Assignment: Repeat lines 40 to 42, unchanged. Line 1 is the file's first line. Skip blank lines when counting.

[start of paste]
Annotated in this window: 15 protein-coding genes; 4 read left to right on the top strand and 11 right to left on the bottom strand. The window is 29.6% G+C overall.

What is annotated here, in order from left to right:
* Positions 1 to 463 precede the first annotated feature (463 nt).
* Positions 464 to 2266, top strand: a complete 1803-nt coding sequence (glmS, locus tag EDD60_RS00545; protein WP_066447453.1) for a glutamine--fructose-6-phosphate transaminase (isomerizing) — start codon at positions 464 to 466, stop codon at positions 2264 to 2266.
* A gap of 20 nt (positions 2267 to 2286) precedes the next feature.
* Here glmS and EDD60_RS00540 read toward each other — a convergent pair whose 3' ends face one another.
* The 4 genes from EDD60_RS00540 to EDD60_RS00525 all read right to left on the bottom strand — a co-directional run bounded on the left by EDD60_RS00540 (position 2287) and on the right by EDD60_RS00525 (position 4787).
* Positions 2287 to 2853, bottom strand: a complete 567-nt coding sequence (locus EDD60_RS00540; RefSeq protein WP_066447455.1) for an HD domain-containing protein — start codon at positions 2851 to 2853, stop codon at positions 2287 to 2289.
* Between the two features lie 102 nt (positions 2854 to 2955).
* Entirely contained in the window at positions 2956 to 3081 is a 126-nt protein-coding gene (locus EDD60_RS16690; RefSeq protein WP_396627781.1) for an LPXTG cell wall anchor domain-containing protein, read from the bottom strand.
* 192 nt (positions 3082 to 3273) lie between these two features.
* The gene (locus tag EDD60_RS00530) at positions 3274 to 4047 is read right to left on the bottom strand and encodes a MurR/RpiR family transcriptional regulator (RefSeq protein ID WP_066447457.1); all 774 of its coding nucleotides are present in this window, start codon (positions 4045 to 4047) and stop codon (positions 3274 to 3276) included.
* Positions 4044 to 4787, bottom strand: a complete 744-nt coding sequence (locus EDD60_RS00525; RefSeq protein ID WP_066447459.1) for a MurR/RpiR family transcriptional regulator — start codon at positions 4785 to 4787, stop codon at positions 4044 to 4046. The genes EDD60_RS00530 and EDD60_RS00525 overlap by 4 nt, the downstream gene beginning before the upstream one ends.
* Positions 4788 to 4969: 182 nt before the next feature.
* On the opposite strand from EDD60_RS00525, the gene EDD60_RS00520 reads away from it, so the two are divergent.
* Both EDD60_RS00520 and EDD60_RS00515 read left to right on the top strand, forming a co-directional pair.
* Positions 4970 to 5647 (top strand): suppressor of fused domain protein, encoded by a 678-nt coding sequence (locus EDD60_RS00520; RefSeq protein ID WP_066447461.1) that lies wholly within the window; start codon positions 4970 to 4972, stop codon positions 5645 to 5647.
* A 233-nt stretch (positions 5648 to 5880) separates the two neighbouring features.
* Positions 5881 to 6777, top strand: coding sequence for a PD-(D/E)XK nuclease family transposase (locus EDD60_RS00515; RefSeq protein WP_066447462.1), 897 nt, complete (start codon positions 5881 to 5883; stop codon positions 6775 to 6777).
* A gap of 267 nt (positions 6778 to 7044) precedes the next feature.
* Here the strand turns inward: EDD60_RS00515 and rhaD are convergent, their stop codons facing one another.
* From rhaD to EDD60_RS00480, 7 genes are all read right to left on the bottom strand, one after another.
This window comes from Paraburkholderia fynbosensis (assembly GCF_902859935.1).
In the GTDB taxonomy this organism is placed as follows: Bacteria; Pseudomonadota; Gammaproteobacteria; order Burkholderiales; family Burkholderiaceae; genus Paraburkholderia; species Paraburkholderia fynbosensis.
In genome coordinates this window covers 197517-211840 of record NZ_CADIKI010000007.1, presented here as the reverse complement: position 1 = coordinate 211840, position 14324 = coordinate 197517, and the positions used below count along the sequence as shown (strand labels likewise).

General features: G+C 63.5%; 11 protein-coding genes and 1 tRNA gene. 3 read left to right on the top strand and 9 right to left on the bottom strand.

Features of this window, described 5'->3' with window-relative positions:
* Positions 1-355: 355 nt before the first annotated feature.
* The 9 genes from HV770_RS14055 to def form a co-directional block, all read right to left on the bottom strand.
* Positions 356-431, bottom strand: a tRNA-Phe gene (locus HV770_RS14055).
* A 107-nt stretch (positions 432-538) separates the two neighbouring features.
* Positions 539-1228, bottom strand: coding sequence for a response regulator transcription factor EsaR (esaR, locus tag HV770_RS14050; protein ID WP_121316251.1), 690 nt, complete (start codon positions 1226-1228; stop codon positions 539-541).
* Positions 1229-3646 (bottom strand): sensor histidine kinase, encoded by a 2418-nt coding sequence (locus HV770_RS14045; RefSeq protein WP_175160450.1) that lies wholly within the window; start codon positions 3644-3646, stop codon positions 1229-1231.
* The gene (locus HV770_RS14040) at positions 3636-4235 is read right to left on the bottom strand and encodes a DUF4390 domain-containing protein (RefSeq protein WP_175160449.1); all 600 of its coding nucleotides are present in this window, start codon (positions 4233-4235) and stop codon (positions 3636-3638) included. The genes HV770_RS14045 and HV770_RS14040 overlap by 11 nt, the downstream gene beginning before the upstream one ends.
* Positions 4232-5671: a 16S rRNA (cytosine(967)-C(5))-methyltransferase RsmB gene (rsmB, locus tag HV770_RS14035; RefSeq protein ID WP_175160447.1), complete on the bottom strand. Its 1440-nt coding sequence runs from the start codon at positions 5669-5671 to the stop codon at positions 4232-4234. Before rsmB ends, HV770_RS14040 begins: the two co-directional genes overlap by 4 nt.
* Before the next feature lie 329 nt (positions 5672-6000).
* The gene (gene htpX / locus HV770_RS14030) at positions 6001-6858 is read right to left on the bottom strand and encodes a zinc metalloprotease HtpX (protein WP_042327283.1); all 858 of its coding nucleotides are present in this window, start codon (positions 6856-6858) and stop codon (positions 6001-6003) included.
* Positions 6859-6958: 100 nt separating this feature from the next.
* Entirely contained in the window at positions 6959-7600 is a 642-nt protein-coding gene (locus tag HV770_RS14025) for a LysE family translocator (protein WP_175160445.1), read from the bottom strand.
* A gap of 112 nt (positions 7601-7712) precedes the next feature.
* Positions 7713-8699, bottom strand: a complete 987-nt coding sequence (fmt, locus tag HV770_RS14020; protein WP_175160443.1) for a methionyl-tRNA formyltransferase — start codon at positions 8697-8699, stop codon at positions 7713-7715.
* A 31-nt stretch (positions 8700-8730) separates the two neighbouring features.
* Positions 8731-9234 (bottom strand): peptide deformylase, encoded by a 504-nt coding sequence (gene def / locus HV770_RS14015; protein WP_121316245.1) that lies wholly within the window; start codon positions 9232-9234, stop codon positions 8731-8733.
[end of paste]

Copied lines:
* A gap of 112 nt (positions 7601-7712) precedes the next feature.
* Positions 7713-8699, bottom strand: a complete 987-nt coding sequence (fmt, locus tag HV770_RS14020; protein WP_175160443.1) for a methionyl-tRNA formyltransferase — start codon at positions 8697-8699, stop codon at positions 7713-7715.
* A 31-nt stretch (positions 8700-8730) separates the two neighbouring features.